June 12, 2024
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Acquiring Spiritual Nourishment

When I arrived at Yeshiva Ner Yaakov, my post high school yeshiva in Eretz Yisrael, I was greeted by a large mound of construction debris. Clearly, the building the yeshiva had rented was not ready! I never knew the whole story until I read the details in a book, “At His Rebbe’s Side,” by my cousin, Rabbi Nachman Seltzer.

In 1993 the yeshiva moved from Har Nof to Katamon, renting a building that had been used as a school for many years. Unbeknownst to the yeshiva, the building was located in a residential area that was not officially zoned for a school. When the neighbors heard a yeshiva with a larger population was moving in, they filed an injunction with the court, which halted all work on the building. This was one week before opening day! Rabbi Liff, the rosh yeshiva, met with his lawyer who told him the odds were not good. The date of the court case was Friday the 10th of Elul and the plane with the boys from America was arriving on the following Sunday!

Rabbi Liff met with Reb Shlomo Zalman Auerbach the morning of the court case and asked him for a bracha and advice. He told Rabbi Liff, “We must daven.” The person presiding was Judge Eliyahu ben Zimra, who opened up by saying to the courtroom that he had been living in Katamon for 15 years and no one had objected to the building being used as an educational center in the past! He then proceeded to ask many questions. How much money did the yeshiva already invest in the building? When is opening day? Are there other options?

Judge Ben Zimra ordered a two-hour recess, during which Rabbi Liff took Rav Auerbach’s advice: he davened the entire time. Judge ben Zimra returned and asked the courtroom, “What is the essence of a yeshiva?” Answering his own question, he quoted the passage in Maariv that says (in the Ahavas Olam paragraph), “…beshachveinu uv’kumeinu nesiach bechukecha v’nismach b’divrei Torahsecha…. ki heim chayeinu v’orach yameinu uvahem nehgeh yomam valayla”—when we lie down and when we get up we will discuss Your decrees and rejoice with the words of your Torah for they are our life and the length of our days and we will meditate about them day and night…” This refers to Torah being studied both day and night, which would include studying and davening in both the home and the yeshiva.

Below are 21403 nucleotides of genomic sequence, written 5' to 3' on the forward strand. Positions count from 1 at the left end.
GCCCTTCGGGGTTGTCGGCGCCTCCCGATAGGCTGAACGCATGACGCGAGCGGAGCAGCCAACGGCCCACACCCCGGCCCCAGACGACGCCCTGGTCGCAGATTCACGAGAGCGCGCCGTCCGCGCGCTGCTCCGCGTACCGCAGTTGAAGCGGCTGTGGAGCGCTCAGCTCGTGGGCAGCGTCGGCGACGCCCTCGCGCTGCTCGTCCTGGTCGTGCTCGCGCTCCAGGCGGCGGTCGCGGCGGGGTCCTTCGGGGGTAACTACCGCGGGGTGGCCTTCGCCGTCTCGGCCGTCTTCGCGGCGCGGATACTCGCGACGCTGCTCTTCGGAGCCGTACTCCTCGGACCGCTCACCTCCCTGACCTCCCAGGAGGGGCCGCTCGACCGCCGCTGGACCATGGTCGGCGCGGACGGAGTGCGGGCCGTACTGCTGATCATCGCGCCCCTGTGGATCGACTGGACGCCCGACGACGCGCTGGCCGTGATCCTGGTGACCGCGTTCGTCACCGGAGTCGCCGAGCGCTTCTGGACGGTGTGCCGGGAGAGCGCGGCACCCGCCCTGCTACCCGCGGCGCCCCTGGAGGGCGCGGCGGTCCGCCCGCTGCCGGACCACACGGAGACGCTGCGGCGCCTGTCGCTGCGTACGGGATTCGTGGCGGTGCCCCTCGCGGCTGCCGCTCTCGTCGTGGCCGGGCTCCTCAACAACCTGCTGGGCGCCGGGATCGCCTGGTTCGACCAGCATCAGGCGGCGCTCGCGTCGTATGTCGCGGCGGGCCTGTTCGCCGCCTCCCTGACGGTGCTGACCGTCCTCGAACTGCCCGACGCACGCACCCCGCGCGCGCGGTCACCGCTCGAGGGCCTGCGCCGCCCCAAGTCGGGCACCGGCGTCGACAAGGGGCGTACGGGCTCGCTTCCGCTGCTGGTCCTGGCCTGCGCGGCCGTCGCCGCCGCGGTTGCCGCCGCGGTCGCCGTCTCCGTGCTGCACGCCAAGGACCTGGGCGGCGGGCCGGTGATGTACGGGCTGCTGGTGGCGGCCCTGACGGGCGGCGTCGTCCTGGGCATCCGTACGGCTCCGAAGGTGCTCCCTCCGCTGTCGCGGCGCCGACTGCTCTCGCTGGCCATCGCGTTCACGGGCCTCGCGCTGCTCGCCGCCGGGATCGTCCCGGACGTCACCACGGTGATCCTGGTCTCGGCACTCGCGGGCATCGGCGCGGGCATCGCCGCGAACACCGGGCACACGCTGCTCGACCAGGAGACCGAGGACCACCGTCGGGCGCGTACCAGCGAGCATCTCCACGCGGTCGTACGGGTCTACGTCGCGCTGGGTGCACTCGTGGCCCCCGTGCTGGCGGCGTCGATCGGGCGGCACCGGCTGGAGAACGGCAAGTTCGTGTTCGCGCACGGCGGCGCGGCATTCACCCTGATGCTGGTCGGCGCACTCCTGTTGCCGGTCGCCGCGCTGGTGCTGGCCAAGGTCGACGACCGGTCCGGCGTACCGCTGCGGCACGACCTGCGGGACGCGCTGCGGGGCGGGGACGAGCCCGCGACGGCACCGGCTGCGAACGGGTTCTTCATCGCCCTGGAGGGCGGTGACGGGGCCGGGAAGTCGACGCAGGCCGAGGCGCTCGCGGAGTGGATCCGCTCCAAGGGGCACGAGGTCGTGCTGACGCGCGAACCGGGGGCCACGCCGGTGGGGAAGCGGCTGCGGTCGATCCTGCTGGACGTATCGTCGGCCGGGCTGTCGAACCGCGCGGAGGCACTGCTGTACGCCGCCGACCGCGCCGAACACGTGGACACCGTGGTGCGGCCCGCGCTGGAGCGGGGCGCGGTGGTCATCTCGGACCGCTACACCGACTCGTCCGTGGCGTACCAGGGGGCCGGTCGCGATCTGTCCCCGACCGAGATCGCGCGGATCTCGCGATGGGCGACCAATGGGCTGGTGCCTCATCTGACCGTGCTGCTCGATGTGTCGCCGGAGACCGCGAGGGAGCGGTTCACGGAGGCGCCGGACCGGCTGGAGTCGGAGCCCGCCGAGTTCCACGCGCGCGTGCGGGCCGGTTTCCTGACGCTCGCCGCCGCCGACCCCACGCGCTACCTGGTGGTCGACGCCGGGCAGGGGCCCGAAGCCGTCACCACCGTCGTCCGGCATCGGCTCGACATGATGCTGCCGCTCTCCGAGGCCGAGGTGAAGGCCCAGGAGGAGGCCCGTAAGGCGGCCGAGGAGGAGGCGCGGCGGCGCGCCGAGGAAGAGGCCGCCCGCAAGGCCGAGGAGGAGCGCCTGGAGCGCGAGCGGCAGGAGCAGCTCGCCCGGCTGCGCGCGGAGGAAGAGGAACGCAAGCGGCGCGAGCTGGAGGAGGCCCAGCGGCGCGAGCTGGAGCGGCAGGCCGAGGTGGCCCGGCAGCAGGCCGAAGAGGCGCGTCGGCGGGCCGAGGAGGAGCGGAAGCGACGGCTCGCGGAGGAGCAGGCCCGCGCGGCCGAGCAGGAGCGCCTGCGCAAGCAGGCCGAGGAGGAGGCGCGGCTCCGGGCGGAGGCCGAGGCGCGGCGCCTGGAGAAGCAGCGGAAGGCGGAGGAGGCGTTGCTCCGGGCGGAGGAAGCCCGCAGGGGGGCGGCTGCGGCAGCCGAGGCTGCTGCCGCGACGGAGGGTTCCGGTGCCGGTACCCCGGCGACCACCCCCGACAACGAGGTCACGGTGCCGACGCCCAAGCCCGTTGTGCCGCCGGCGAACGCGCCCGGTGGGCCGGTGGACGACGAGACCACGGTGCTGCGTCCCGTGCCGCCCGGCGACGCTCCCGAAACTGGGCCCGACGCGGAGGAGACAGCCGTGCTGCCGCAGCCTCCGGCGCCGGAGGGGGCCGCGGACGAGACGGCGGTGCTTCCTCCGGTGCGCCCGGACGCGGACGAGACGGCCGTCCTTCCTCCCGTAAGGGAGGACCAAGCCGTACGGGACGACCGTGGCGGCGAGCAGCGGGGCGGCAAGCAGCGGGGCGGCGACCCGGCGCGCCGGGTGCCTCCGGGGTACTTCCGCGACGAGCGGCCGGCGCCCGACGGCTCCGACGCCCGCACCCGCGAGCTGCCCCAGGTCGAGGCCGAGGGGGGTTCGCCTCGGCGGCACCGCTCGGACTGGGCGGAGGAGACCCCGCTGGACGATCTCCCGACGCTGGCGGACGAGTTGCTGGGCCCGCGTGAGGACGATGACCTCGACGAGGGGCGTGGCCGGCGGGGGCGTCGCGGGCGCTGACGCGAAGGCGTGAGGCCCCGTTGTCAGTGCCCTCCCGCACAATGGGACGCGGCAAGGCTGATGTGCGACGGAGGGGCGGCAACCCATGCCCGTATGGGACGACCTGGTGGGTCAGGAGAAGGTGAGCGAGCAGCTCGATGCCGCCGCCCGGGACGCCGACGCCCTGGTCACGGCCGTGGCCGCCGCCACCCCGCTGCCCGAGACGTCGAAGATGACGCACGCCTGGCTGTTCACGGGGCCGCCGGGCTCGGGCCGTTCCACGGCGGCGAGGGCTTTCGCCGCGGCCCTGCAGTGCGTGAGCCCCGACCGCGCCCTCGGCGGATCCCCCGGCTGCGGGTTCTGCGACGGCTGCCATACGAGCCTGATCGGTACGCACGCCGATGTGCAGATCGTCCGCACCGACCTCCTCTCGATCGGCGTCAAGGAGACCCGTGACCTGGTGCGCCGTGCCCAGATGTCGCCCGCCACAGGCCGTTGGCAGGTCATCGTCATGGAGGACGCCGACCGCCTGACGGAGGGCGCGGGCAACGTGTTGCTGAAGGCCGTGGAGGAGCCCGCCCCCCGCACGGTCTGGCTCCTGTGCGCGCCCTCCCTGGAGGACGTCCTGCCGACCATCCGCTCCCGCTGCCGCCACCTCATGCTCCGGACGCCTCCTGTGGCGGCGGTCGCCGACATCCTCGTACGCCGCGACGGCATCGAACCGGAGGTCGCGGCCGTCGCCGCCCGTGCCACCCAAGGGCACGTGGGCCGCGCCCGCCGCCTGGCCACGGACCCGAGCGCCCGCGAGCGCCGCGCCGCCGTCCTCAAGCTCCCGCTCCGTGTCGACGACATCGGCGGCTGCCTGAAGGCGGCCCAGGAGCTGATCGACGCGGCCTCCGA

Since it is natural to study and daven in the home, the judge concluded, “I see no legal impediment for the building to be used the way a Jewish home is supposed to be used: for Torah and tefillah.” The judge proceeded to write a legal brief that would be used by other yeshivas for their zoning issues in residential areas.

In Parshas Shoftim, we learn a similar point. The Torah instructs a person who kills someone accidentally to move to an “ir miklat”—a city of refuge. He must leave his family and home and remain there as long as the current kohen gadol is alive. The Torah says “vchai—so that he may live.” The Gemara tells us that the Torah is indicating the essentials of an ir miklat. There must be food and water, plus no weapons may be sold in the city, to ensure the safety of its inhabitants. In addition to all the basic human physical needs, the Gemara says the rebbe of the accidental killer must move to the city of refuge with him! This is because the Torah learning taught by his rebbe is what gives a person life. Similarly, if a rebbe kills someone accidentally, his entire yeshiva must accompany him to the ir miklat.

A home is not only a place for nourishment, nurture and basic physical needs, but it’s also where our souls are nourished. The Jewish home needs to provide both types of nourishment. Echoing Judge Ben Zimra in his verdict, a Jewish home needs to be a place for Torah learning and prayer.

Postscript to the story: When Rabbi Liff left the courtroom, he immediately called Rav Auerbach. It was 2:30 Friday afternoon. Rav Auerbach’s grandson answered and said, “My grandfather has been waiting for your call. He’s been davening the entire day from the moment you left the house this morning.” When Rav Auerbach said “we must daven,” he meant not just Rabbi Liff but himself as well. That degree of leadership and support is a sign of a true rebbe.

May our learning and davening in the month of Elul, in our homes and yeshivas, serve to our credit for a healthy and prosperous New Year.


Rabbi Baruch Bodenheim is the associate rosh yeshiva of Passaic Torah Institute (PTI)/Yeshiva Ner Boruch, where he leads a multi-level Gemara-learning program. PTI has attracted adult Jews of all ages from all over northern New Jersey for its learning programs. Fees are not charged but any contributions are always welcome. Beyond PTI, Rabbi Bodenheim conducts a weekly beis midrash program with chavrusa learning in Livingston plus a monthly group in West Caldwell. Rabbi Bodenheim can be reached at [email protected]. For more info about PTI and its Torah classes, visit www.pti.shulcloud.com.

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